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resistion
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Resistance
resistion   2/25/2014 4:15:46 PM
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I cannot avoid finding larger resistance for coil than TSV. Plus larger area, I'm not sure the advantage.

resistion
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CEO
Parallel alternative
resistion   2/25/2014 7:49:32 AM
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Actually besides these options, need to think about the use of extended mutual inductance, of course there could be cumulative losses from more being linked together to extend the distance.

Kinnar
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CEO
Re: Your take
Kinnar   2/25/2014 2:07:01 AM
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The authors of that paper were, Yoshida, Y. Keio Univ., Fujisawa, Nose, K. ; Nakagawa, Y. ; Noguchi, K. ; Morita, Y. ; Tago, M. ; Kuroda, T. ; Mizuno, M.

 

resistion
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CEO
Re: Your take
resistion   2/25/2014 1:08:32 AM
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Practically, a coil probably takes up the space of multiple TSVs, so I would expect either SerDes or FDM to be necessary.

resistion
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CEO
Re: Wireless power?
resistion   2/24/2014 11:56:02 PM
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Yes, the coil impedance losses and required dimensions are nontrivial considerations in the design. On the other hand, TSVs are not a walk in the park either. I think the potential to NOT continually thin the silicon is quite promising. Not to mention the fragility or increased thermal risk, but there is less competitive difference from monolithic approaches.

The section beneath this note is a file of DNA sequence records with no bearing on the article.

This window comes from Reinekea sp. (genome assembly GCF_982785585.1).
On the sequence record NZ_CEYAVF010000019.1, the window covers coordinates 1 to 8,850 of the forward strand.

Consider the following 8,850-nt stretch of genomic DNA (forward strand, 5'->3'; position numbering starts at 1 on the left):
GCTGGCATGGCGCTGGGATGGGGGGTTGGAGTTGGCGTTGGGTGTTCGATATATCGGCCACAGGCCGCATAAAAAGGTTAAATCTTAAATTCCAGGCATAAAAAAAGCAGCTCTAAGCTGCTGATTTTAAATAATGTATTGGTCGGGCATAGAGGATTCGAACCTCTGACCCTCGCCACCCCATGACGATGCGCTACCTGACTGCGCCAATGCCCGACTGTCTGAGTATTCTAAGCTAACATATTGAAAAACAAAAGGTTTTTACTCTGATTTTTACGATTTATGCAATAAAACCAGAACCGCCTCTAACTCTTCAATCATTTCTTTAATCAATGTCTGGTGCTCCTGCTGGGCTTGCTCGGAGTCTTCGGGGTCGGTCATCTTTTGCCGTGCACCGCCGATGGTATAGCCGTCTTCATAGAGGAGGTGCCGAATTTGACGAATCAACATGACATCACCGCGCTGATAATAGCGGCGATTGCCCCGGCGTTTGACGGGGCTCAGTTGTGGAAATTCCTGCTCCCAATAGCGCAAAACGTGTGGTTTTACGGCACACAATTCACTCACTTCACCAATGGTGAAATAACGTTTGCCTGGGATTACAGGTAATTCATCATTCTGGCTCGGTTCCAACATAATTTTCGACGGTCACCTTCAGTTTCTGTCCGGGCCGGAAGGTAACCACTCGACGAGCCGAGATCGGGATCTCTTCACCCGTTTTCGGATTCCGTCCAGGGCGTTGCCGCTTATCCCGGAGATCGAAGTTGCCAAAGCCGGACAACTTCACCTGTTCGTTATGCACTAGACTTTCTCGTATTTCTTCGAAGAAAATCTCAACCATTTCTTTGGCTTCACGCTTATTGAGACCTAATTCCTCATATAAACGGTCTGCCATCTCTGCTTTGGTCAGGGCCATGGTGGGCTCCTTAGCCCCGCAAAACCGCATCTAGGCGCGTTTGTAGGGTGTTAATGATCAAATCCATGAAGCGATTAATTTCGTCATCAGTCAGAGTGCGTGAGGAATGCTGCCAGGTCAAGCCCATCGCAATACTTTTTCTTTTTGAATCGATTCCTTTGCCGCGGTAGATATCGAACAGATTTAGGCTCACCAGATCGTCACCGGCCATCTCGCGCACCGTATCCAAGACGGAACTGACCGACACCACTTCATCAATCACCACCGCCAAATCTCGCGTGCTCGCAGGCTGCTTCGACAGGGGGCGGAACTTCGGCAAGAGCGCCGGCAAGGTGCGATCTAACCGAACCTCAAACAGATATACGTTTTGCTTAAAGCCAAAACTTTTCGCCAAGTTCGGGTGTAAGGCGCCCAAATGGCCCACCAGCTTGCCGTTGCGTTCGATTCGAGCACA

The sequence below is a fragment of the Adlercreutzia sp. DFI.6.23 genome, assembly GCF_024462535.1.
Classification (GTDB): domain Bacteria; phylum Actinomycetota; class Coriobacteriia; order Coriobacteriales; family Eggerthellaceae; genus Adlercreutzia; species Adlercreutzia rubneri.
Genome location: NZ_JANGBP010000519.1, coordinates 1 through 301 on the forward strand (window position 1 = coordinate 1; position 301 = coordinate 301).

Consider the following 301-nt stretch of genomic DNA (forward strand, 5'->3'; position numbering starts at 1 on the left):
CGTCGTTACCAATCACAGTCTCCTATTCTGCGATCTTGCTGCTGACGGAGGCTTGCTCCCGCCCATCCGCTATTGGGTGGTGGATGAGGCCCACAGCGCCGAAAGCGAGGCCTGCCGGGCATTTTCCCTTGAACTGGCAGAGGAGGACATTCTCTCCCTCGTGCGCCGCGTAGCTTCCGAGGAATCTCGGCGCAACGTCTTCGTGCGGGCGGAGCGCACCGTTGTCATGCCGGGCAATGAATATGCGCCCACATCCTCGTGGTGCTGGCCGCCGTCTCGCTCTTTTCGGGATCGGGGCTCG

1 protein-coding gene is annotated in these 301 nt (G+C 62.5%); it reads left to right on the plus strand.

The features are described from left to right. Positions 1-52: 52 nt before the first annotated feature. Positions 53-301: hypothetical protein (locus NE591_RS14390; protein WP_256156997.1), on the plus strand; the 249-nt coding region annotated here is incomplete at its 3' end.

DrQuine
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Communicating between stacked chips
DrQuine   2/24/2014 9:58:13 PM
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I wonder about the "potential" for external electromagnetic interference. Slight offsets in positioning might also result in changes of signal amplitude with the risk of digitizing errors. Would it be better to use light communication between the chips (optoisolators)? When encased, there would be no risk of interference, slight offsets or changes in separation would not be an issue, and very high frequency signals could be conveyed without any inductance issues.

DougInRB
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Manager
Re: Your take
DougInRB   2/24/2014 2:40:28 PM
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Hmmm.  It has been many decades since EE school, but if I remember EE101 correctly -  you need a change in current on one side to induce a change in voltage on the other side.  A SERDES is one way of doing this, but since we have been told (in this article and subsequent comments) that it is a simple circuit to do this, I had to dig deeper.

Then I found a paper in ISCC 2009 titled "Wireless DC Voltage Transmission Using Inductive-

Coupling Channel for Highly-Parallel Wafer-Level Testing".

 

This paper explains how it can be done.  The application in this case was for wafer-test, but the principles are the same.

Guess who one of the contributing authors is?

 

Tamza2
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Rookie
Re: both wireless and TSV stacks have merits
Tamza2   2/24/2014 1:13:09 PM
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It is NOT just a matter of silicon cost, but cost at the system level. And even more so, even a 'feasibility' of certain applications. Besides the manufacturing headaches in executing a true 3D structure one is also faced with several others that may be the 'brick wall': yield, thermal, reliability, even FA.

zewde yeraswork
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Blogger
Re: Wireless power?
zewde yeraswork   2/24/2014 12:15:04 PM
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the issue of the quality of the transistor cannot be overstated

zewde yeraswork
User Rank
Blogger
Re: Wireless power?
zewde yeraswork   2/24/2014 12:12:42 PM
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There are questions involving the size of coils, aligning coils and eliminating interference between chips that will continue to dog efforts to use wireless chips.

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